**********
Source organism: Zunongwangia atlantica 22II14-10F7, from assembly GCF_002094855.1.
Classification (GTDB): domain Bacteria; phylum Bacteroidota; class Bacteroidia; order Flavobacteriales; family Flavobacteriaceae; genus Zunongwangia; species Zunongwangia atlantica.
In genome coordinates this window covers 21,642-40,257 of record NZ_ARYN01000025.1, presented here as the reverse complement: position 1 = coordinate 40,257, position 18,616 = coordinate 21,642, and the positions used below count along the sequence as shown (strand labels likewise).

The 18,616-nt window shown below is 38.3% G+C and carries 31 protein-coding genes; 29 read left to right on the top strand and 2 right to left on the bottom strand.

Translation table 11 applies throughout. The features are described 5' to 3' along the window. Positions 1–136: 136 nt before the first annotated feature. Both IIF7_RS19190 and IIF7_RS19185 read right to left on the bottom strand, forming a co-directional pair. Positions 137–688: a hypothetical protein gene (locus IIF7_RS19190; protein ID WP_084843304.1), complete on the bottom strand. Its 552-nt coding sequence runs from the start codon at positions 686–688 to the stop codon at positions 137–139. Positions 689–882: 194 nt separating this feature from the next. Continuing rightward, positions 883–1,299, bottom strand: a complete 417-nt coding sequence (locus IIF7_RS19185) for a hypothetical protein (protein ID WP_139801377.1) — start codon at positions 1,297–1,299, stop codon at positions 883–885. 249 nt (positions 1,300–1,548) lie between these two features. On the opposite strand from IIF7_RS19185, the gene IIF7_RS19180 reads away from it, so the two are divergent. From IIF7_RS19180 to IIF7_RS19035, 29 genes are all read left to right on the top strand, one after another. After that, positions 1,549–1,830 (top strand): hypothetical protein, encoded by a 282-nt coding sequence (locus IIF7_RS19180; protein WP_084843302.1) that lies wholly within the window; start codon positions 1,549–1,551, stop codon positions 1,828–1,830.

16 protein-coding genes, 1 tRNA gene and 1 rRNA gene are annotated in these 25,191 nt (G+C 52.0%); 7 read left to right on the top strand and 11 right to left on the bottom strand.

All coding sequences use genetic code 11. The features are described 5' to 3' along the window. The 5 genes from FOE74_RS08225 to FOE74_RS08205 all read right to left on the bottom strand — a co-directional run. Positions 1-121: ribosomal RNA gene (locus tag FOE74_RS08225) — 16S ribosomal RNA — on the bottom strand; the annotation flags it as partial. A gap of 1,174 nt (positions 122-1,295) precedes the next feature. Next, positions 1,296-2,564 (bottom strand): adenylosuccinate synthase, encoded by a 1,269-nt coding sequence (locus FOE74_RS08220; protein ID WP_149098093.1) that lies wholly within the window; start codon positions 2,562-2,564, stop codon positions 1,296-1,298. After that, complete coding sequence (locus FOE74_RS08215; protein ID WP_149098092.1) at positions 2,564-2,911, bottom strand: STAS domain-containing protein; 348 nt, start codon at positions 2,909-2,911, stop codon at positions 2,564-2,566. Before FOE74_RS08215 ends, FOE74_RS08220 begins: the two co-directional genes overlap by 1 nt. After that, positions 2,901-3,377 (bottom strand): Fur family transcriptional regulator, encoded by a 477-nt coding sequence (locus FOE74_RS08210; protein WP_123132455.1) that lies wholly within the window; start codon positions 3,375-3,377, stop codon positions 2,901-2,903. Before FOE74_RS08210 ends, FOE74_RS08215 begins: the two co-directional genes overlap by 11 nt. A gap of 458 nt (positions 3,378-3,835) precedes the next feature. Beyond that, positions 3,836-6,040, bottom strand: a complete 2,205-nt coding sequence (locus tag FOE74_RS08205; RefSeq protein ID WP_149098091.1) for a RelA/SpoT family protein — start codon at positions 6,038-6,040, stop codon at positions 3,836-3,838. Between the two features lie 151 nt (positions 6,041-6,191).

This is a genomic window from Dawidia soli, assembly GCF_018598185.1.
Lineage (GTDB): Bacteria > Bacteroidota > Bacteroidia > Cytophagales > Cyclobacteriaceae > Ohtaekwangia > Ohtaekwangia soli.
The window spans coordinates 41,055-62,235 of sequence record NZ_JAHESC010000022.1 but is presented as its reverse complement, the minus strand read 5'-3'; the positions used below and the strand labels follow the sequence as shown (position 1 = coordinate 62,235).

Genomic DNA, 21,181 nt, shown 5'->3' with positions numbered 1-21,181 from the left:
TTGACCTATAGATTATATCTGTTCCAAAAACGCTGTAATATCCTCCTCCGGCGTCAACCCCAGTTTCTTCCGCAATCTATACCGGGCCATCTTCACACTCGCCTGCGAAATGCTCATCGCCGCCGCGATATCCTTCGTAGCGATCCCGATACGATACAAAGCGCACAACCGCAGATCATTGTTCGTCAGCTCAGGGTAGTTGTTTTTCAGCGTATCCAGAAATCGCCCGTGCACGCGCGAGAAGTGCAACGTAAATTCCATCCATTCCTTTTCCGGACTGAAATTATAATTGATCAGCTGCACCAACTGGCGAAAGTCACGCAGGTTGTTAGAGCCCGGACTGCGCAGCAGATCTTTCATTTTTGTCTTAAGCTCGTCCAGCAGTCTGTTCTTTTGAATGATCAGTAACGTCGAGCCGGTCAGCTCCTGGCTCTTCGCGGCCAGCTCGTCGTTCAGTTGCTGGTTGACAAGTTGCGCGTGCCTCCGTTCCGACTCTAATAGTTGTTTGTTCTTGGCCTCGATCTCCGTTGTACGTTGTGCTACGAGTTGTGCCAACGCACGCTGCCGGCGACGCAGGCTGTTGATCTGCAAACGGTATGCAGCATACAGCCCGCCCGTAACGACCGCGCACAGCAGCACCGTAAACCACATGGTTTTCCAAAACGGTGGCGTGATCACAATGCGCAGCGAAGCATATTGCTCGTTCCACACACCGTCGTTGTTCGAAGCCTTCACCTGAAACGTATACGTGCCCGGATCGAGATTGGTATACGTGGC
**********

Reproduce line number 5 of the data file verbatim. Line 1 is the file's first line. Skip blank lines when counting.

Translation table 11 applies throughout. The features are described 5' to 3' along the window. Positions 1–136: 136 nt before the first annotated feature. Both IIF7_RS19190 and IIF7_RS19185 read right to left on the bottom strand, forming a co-directional pair. Positions 137–688: a hypothetical protein gene (locus IIF7_RS19190; protein ID WP_084843304.1), complete on the bottom strand. Its 552-nt coding sequence runs from the start codon at positions 686–688 to the stop codon at positions 137–139. Positions 689–882: 194 nt separating this feature from the next. Continuing rightward, positions 883–1,299, bottom strand: a complete 417-nt coding sequence (locus IIF7_RS19185) for a hypothetical protein (protein ID WP_139801377.1) — start codon at positions 1,297–1,299, stop codon at positions 883–885. 249 nt (positions 1,300–1,548) lie between these two features. On the opposite strand from IIF7_RS19185, the gene IIF7_RS19180 reads away from it, so the two are divergent. From IIF7_RS19180 to IIF7_RS19035, 29 genes are all read left to right on the top strand, one after another. After that, positions 1,549–1,830 (top strand): hypothetical protein, encoded by a 282-nt coding sequence (locus IIF7_RS19180; protein WP_084843302.1) that lies wholly within the window; start codon positions 1,549–1,551, stop codon positions 1,828–1,830.